Those outside retailers and their capabilities, not to mention technology partners, are key to the new wave of media brands' e-commerce. Martha Stewart Living Omnimedia's first internet strategy revolved around e-commerce, but in the most difficult possible way, and it admitted it wasn't good at the inventory and other back-office requirements. So it got out of e-commerce in 2004 and 2005, remaking its site as a content play supported by advertising. When it re-entered e-commerce with a shopping tab on its site, outside retailers carried all of the inventory and other burdens.
When the site introduced a much-expanded shopping section last month, it also tried to make the most of the company's editorial skills and content. "We're experts in telling the stories behind things, and that's really kind of the romance behind product sales," said Gail Horwood, senior VP-digital programming and strategy at Martha Stewart. "I call it contextual commerce because it's about providing a platform to explain why things are differentiated."
The "Shop" tab is not just about commerce with consumers. "Historically, the media real estate in the Shop channel had high clickthroughs," Ms. Horwood said. "We were encouraged that this is valuable real estate, so we integrated advertising units throughout."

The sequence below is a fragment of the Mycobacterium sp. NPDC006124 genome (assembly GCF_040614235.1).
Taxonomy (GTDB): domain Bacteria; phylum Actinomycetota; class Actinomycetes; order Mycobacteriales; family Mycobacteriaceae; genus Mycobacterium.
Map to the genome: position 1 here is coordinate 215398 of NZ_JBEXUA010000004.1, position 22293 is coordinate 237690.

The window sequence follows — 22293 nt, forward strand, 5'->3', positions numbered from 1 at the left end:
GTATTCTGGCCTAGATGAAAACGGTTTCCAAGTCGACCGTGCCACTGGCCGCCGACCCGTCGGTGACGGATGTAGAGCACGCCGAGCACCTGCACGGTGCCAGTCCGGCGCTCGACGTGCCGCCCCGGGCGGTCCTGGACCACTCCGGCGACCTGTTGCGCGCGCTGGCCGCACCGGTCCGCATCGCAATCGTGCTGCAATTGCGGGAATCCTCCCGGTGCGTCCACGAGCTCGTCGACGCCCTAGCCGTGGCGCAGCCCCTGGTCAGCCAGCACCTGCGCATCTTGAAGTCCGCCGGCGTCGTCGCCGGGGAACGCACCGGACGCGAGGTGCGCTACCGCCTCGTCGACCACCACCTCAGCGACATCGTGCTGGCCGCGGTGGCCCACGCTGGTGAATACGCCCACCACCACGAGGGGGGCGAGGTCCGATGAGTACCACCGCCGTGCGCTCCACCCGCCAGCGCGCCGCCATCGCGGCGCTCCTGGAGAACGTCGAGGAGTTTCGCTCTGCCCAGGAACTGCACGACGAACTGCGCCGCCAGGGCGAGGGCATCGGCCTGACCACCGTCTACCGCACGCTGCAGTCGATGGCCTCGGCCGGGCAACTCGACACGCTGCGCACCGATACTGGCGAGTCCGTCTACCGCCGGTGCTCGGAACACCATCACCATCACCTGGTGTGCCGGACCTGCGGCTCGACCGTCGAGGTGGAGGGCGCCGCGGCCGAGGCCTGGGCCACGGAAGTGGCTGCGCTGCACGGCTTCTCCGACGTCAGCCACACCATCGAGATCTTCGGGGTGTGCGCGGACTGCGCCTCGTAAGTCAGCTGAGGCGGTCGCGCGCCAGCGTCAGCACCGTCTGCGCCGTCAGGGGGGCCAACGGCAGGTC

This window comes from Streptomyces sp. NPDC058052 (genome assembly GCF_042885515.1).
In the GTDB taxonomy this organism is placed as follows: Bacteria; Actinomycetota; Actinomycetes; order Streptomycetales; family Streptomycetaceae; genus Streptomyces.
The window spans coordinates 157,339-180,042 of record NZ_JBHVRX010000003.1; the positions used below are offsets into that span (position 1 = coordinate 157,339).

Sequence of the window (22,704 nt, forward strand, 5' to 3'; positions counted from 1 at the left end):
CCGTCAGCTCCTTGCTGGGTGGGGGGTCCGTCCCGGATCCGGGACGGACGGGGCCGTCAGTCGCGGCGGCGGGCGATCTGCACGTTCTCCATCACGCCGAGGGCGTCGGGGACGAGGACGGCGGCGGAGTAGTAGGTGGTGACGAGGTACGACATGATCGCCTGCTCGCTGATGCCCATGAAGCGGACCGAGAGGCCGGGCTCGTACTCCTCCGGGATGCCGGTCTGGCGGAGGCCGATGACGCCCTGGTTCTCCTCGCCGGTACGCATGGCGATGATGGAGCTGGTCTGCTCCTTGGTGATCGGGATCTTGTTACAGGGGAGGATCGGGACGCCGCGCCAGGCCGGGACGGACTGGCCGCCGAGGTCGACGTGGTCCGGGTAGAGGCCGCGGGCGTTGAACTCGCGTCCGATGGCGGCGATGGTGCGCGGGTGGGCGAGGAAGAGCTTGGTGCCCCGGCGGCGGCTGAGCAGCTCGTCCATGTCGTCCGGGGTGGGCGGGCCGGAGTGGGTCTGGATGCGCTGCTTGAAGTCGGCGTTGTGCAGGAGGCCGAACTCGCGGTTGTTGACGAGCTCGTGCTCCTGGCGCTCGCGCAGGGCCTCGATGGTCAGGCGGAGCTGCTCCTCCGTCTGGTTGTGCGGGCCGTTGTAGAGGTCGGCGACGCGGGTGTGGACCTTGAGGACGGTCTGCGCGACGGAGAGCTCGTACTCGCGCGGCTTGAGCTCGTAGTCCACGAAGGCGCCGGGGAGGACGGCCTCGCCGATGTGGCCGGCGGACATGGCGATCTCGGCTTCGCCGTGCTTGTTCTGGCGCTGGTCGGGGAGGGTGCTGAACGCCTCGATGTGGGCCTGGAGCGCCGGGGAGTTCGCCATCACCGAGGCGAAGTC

There are plenty of ways for media brands to go about e-commerce, depending on the size of their audience and the kinds of products that fit. The Wall Street Journal, for its part, introduced a revamped and expanded store last month that sells framed press plates and stipple portraits, Journal-branded clothing and gifts, and jewelry and other items without the Journal logo.
When Condé Nast's Lucky magazine -- the magazine about shopping -- introduced shopping functionality on its site -- it posted more than 86,000 products from more than 450 brands through more than 40 retailers. Lucky gets revenue from those retail partners but also wants the store to serve as a loyalty program for the magazine's print edition; subscribers get a cash-back program.
Sibling Condé title Architectural Digest, which focused on high-end home décor, has a far narrower audience and range of potential products to sell. So its ShopAD.net, introduced in September, collects revenue from designers that pay for the ability to display a certain amount of product. That site is leading, in turn, to new digital advertising, according to Giulio Capua, VP-publisher, Architectural Digest. Marketers like the chance to run ads in an environment where people are shopping for product, Mr. Capua said.
Condé Nast has taken its knocks for a longtime focus on ad pages, often to the exclusion of other business opportunities. But e-commerce is definitely getting new traction. "We've got e-commerce in nine areas on the sites with eight partners," said Mr. Schutte, the Condé Nast Digital executive. "I think a year ago we had zero."
What happens over the next year with all this is anyone's guess. "What we think this will be from a revenue perspective, honestly we don't know," said Mr. Gingras, Salon's CEO. "I have not made forecasts. This is an experiment."